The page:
The Grand Budapest Hotel
THE GRAND BUDAPEST HOTEL (15)
D: Wes Anderson
Fox Searchlight/American Imperical/Indian Paintbrush/TSG (Wes Anderson, Scott Rudin, Steven Rales & Jeremy Dawson)
USA/UK/Germany 🇺🇸 🇬🇧 🇩🇪 2014
W: Wes Anderson & Hugo Guinness
DP: Robert Yeoman
Ed: Barney Pilling
Mus: Alexandre Desplat
PD: Adam Stockhausen
Cos: Milena Canonero
Ralph Fiennes (M. Gustave), F. Murray Abraham (Mr. Moustafa), Mathieu Almaric (Serge), Adrien Brody (Dmitri), Willem Dafoe (Jopling), Jeff Goldblum (Kovacs), Harvey Keitel (Ludwig), Jude Law (Young Writer), Bill Murray (Ivan), Edward Norton (Henckels), Saoirse Ronan (Agatha), Jason Schwartzman (Jean), Léa Seadoux (Clotilde), Tilda Swinton (Madame D.), Tom Wilkinson (Author), Owen Wilson (Chuck), Tony Revolori (Zero)
The style and quirkiness that writer-director Wes Anderson brings to his films is equally as likely to infuriate as much as it will entertain and amuse.
Set in a world within a world, The Grand Budapest Hotel is a rundown, ramshackle hovel in the (fictional) Republic of Zubrowka, where two of its guests reminisce of a time when it was luxuriant palace of rich colour under the management of concierge, M. Gustave (Ralph Fiennes).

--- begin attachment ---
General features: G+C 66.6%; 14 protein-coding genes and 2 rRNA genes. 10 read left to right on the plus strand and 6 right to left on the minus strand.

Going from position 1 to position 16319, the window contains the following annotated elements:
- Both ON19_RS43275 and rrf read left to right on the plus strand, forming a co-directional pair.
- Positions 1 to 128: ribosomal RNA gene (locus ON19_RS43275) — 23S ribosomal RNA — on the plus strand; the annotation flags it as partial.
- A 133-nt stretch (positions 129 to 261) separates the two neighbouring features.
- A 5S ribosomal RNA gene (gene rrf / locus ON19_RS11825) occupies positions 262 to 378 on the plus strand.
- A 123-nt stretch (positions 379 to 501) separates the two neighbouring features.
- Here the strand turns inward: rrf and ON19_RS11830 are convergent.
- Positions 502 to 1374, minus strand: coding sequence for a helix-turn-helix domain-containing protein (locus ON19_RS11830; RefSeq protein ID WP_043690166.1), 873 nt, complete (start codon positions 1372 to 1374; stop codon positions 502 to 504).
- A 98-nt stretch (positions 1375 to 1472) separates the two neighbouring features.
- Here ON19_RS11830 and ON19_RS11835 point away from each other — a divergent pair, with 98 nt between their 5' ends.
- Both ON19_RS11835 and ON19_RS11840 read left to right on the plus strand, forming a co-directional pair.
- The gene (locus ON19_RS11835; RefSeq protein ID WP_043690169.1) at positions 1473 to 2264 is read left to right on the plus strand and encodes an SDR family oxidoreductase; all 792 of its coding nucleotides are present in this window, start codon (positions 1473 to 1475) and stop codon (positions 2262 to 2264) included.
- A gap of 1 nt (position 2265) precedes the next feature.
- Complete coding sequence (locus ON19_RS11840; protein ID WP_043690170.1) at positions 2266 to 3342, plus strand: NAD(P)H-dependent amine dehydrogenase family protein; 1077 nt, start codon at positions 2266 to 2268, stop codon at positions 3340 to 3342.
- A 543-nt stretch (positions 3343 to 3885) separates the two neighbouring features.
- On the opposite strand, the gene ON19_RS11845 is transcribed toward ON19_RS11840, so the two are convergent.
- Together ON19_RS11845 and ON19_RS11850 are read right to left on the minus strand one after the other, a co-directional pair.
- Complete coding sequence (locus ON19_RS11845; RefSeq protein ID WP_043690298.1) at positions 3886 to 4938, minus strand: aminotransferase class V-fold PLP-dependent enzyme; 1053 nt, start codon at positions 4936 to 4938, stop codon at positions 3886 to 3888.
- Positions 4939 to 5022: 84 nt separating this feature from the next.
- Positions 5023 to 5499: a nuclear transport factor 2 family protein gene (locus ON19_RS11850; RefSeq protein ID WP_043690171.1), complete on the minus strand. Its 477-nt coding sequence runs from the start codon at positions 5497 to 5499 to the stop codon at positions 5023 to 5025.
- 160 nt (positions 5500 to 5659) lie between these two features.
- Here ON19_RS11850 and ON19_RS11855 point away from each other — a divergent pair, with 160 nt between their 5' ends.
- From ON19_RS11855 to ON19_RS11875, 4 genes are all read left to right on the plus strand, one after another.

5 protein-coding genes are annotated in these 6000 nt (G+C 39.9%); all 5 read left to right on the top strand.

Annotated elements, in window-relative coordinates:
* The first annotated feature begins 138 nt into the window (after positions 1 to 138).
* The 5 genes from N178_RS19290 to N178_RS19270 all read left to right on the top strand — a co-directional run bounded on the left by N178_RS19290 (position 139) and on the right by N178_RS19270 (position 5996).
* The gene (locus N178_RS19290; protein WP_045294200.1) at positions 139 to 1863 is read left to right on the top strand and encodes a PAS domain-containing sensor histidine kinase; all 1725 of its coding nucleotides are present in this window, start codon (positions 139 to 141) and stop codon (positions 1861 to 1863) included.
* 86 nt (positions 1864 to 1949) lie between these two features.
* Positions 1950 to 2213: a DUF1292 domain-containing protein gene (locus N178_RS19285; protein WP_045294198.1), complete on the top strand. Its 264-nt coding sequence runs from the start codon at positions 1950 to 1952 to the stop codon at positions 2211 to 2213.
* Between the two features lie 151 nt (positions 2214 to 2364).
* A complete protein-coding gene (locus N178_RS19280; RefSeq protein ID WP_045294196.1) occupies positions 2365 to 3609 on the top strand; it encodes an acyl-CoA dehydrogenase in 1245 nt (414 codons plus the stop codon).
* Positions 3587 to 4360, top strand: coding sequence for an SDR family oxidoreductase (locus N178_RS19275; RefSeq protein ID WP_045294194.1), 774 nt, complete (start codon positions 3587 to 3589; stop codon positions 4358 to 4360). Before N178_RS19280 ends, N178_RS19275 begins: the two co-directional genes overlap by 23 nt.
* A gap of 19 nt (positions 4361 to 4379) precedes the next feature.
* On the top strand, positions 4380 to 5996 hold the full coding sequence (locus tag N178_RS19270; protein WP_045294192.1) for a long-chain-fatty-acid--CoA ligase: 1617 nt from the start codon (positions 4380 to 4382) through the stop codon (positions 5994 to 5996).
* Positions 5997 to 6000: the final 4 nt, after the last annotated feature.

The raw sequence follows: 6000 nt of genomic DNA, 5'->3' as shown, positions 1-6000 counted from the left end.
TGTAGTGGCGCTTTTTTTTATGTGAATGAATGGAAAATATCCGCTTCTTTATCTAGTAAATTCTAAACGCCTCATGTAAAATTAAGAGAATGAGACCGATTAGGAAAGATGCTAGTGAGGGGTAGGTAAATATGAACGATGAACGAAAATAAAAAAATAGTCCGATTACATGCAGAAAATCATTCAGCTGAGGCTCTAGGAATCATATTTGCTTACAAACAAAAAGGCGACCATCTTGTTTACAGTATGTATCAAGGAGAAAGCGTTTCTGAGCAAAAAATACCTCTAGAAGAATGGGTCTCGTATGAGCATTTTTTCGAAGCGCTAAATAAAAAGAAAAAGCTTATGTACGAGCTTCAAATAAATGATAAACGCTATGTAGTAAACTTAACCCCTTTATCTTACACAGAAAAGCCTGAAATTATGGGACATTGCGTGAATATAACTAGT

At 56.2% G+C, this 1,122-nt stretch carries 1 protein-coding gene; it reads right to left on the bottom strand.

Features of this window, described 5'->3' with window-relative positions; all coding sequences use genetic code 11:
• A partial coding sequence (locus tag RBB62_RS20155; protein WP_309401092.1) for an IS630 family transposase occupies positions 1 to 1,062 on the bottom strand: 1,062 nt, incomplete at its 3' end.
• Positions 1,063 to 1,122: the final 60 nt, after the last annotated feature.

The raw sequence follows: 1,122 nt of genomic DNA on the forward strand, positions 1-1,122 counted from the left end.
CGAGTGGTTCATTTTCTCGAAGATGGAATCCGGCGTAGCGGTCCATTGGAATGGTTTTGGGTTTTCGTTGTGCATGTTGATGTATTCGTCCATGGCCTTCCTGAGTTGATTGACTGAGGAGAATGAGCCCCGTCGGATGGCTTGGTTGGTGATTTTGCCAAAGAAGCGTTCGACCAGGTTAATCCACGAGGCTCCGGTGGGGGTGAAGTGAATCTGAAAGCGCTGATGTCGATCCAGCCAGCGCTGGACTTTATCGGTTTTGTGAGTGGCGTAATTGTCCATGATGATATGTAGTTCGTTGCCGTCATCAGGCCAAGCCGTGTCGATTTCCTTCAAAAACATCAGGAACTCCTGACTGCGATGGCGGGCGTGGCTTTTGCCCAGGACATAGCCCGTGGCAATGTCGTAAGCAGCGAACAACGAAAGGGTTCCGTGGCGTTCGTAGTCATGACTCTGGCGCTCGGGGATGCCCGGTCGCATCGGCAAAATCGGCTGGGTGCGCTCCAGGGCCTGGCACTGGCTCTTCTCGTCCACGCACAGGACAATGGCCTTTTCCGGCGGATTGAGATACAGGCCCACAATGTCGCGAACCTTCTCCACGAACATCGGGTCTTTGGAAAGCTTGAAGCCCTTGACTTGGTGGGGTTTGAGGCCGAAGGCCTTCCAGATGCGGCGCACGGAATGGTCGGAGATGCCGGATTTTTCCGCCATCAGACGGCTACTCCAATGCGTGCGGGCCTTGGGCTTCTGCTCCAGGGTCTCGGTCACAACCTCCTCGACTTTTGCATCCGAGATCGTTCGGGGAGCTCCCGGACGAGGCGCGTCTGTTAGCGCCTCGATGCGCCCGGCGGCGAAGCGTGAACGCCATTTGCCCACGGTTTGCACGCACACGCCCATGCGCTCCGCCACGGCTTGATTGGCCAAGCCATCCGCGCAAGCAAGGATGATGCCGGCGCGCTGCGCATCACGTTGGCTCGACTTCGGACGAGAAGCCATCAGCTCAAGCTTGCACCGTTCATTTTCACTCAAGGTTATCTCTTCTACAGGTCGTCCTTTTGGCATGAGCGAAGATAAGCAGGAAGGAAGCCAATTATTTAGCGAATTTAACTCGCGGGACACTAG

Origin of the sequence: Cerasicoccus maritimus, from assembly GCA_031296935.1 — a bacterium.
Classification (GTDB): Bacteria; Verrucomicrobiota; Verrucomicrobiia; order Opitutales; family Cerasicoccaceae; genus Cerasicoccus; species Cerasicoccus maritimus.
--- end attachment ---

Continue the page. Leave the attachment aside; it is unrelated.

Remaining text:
A flashback takes us into that time, in-between the First and Second World Wars, and the misadventures of the legendary concierge and his loyal lobby boy, Zero Moustafa.
Bequeathed a priceless painting in the will of an elderly noblewoman who Gustave occasionally romanced, he finds himself framed by the members of her greedy family for her murder. Wrongfully imprisoned, Gustave uses the help of his friend to stage a breakout, clear his name, and discover the identity of those who framed him.
Wes Anderson paints a rich tapestry of colourful characters, with production design, costumes and makeup which compliment the huge ensemble. If you're not a fan of the director's other works, it's probably best to skip this, but you'd be missing out on a quality piece of artistic filmmaking. This is much more than a series of artful pictures though, with its zingy dialogue and brilliant comic timing, it's 100 minutes of sheer hilarity.